Thursday, December 2, 2010

How to hide a sketch in plain sight

As I commute to Wall Street I draw my fellow passengers. But it is rather awkward when they catch me staring at them. What can I do?

1. wear a hat with a big brim. No problem, I own a Tilly hat. But the Tilly hat inevitably starts a conversation with some hearty type asking me what river rafting or mounting hiking or glacier gliding I've done (almost none, I like the hat)
2. wear sunglasses (but I only have the clip on ones, not cool)
3. get over the embarrassment and draw anyway.

There is an invasion of personal space that an artist must negotiate to make images of other people. At the Art Students League, models are paid to pose. It is understood I will stare at them and make marks on paper or canvas. But the commuters probably have the right to tell me to bugger off...they didn't agree to model. But I want to find a way to do these quick studies. I'm inspired by other commuting sketchers on the subway. Drawing from photos is rather, uh, flat. Reality yields more as the subject shifts, thinks, nods off, moves their hand while holding a book, cellphone, rosary beads, a child's backpack...they hide and reveal parts of themselves and morph through an artist I can capture the movement and select the most telling expression. But did I capture their expression or project mine? Maybe it is an indefinable both. And here is my stop. Gotcha.

Monday, November 29, 2010

Good news and the proper use of envy

I just found out one of the books I designed for Benu Press, High Notes, by Lois Roma-Deeley, has won a design award and will be part of the 2011 New York Book Show! Don't know yet just what it won, it is in the general trade/poetry category, but to be part of the show, an honor.

I became a designer because one day in my early 20s, as I was filing signed author contracts in a wall full of gray metal cabinets, I watched a graphic designer working in the spotlight of her full spectrum lamp. I was transfixed. She held up a bright photo and font sample, squinted at them as she held them at arms length and called over to me "Hey Carlson, do you think this type looks like cowboy boots?"

"Without pausing for thought I blurted, "I want your job!" I wanted her job, her work questions, and the drafting table with Pantone swatches and pots of rubber cement. I wanted her straight hair and 20-20 vision too but was wise enough to know that envy is a good prod for careers but rather undermining when applied to the realities of appearance.

I took design classes and was not one of the better students, the professors would say, "Carlson, stop illustrating the cover and use type and design features to express the author's concept!" I looked at the best work in the class, a bit enviously, and decided I'd figure out what they were doing that made it work so well.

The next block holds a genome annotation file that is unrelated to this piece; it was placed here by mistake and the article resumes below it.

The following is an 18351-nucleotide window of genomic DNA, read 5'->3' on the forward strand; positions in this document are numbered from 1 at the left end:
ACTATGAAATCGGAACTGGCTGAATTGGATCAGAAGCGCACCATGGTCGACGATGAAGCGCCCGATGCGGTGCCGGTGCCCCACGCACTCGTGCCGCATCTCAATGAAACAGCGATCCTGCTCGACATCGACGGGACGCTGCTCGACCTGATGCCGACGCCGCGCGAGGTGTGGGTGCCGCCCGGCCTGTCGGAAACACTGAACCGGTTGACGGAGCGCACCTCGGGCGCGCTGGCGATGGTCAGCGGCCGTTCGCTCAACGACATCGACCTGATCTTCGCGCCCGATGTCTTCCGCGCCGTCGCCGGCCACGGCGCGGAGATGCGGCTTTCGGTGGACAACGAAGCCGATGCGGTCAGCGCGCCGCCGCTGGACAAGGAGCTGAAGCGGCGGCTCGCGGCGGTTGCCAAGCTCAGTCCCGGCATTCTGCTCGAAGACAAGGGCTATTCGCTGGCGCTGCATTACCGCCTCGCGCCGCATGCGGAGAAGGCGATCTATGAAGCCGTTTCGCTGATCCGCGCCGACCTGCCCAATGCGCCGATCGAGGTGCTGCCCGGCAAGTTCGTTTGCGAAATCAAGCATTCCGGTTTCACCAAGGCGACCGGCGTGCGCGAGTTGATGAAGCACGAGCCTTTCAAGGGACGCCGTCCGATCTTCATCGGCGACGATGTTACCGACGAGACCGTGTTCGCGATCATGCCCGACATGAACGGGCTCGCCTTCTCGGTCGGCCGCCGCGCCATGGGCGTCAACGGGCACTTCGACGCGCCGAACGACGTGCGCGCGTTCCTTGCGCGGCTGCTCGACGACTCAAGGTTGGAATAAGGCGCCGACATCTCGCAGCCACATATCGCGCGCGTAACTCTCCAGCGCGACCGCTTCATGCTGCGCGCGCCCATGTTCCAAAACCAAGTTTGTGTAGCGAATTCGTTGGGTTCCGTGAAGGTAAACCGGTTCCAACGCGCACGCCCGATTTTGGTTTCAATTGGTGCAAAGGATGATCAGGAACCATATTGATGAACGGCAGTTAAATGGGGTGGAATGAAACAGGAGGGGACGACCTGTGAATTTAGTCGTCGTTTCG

I carried my portfolio from art director to publishing director looking for my first book designer job. One creative director took the time to sit me down and say "Carlson, see all the other people in the waiting room, they all want this one job. I am going to do you a favor and tell you I don't see anything in your portfolio that stands out, this is a tough low-paying field. Do yourself a favor and find well paid work where you can excel!" I looked at her shelf of design awards and decided I'd find a way to get there.

After years of designing book interiors I watched the brilliant Cynthia Krupat design a cover for a Farrar Strauss & Giroux book. She repeatedly photocopied some type to give it a weathered look. "Ah hah!" How cool, she had ways to play with type that made the design fit her aesthetic while serving the book...I hoped some day to create covers that looked like I had designed them, in the way everyone could identify a Krupat design. I envied the happy authors and editors and marketing folks who felt her cover was right, right for the vision and the marketplace. In order to get cover design experience I took on freelance work since my day job was as an interior designer.

Sometimes they turn out well, other times I wish the muse had visited with a larger bucket of ideas. I look at the work of the best folks in the business and know I still have a lot to learn. But it is lovely when the universe sometimes says "Hey Carlson, good one!"

- Posted using BlogPress from my iPad

Friday, November 26, 2010

Why spend? Black Friday becomes Pencil Sketchday.

We're kinda broke and don't need any more things in the apartment at the moment (other than the digital camera I yearn for...but that can wait until it goes down in price or my ships sail in with full cargoes of cash). So here is Black Friday and Jim, Caitlin and I went to sketch folks at the local Starbucks while Natalie worked out at her gym in Queens.

I discovered the line for the bathroom offered quick sketch opportunities of people tense and expressive in posture. I tried to not make eye contact since that was when people figured out I was drawing woman tried to catch my eye and I managed to evade her! Then I heard her talking, it was an old friend Charlotte, who I hadn't spoken to in years. Hah!

So thanks to the models, mostly anonymous, and to the three of us indulging our inner artist. Natalie joined us glowing with health. Spending Black Friday in the gym puts her in the halo of workout ethic.

Yes, having a lovely holiday.

Friday, November 19, 2010

Book collections and book-a-brack